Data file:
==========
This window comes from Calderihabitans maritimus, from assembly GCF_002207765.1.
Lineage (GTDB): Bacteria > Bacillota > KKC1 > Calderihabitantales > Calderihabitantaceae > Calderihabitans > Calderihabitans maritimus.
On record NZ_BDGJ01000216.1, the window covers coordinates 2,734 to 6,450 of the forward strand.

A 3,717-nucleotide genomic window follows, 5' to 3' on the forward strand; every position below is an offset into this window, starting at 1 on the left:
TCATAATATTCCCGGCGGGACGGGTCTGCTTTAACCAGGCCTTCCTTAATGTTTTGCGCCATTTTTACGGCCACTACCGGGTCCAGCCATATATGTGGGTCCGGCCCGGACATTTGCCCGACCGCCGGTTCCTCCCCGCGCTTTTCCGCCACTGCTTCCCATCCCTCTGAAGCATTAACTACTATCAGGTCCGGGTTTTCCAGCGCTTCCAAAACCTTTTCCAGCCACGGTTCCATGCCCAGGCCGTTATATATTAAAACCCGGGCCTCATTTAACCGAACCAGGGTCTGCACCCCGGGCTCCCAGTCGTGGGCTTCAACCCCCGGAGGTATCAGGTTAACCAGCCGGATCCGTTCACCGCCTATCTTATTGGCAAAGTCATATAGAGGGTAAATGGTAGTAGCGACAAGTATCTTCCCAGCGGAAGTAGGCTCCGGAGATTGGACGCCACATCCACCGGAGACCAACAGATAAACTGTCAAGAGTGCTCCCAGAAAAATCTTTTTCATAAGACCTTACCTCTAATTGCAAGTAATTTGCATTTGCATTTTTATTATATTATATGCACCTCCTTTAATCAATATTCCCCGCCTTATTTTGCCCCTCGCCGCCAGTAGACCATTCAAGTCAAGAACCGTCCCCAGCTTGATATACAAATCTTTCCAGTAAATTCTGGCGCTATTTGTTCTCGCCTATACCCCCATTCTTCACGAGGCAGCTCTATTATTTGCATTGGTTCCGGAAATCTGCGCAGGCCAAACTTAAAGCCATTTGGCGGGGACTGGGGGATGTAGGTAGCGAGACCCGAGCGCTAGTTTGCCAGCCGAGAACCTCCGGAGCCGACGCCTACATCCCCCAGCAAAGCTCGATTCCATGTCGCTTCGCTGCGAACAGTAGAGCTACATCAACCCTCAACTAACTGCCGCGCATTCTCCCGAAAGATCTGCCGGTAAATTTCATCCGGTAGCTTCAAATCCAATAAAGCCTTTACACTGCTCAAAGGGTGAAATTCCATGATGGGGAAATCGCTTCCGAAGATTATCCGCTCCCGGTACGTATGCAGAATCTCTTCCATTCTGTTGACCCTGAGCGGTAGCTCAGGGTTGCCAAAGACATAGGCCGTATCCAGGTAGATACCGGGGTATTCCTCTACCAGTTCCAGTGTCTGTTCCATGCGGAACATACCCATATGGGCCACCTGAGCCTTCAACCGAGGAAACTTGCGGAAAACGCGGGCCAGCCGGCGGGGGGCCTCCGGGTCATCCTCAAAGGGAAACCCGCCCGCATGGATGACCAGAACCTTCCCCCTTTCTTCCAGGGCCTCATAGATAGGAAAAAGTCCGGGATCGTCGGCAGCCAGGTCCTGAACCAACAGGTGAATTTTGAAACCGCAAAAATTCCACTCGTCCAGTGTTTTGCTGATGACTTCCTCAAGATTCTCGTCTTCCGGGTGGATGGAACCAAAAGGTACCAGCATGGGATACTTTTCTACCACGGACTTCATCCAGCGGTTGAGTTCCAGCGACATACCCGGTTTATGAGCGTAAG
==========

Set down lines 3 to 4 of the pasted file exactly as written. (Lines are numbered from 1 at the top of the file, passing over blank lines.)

On record NZ_BDGJ01000216.1, the window covers coordinates 2,734 to 6,450 of the forward strand.

A 3,717-nucleotide genomic window follows, 5' to 3' on the forward strand; every position below is an offset into this window, starting at 1 on the left: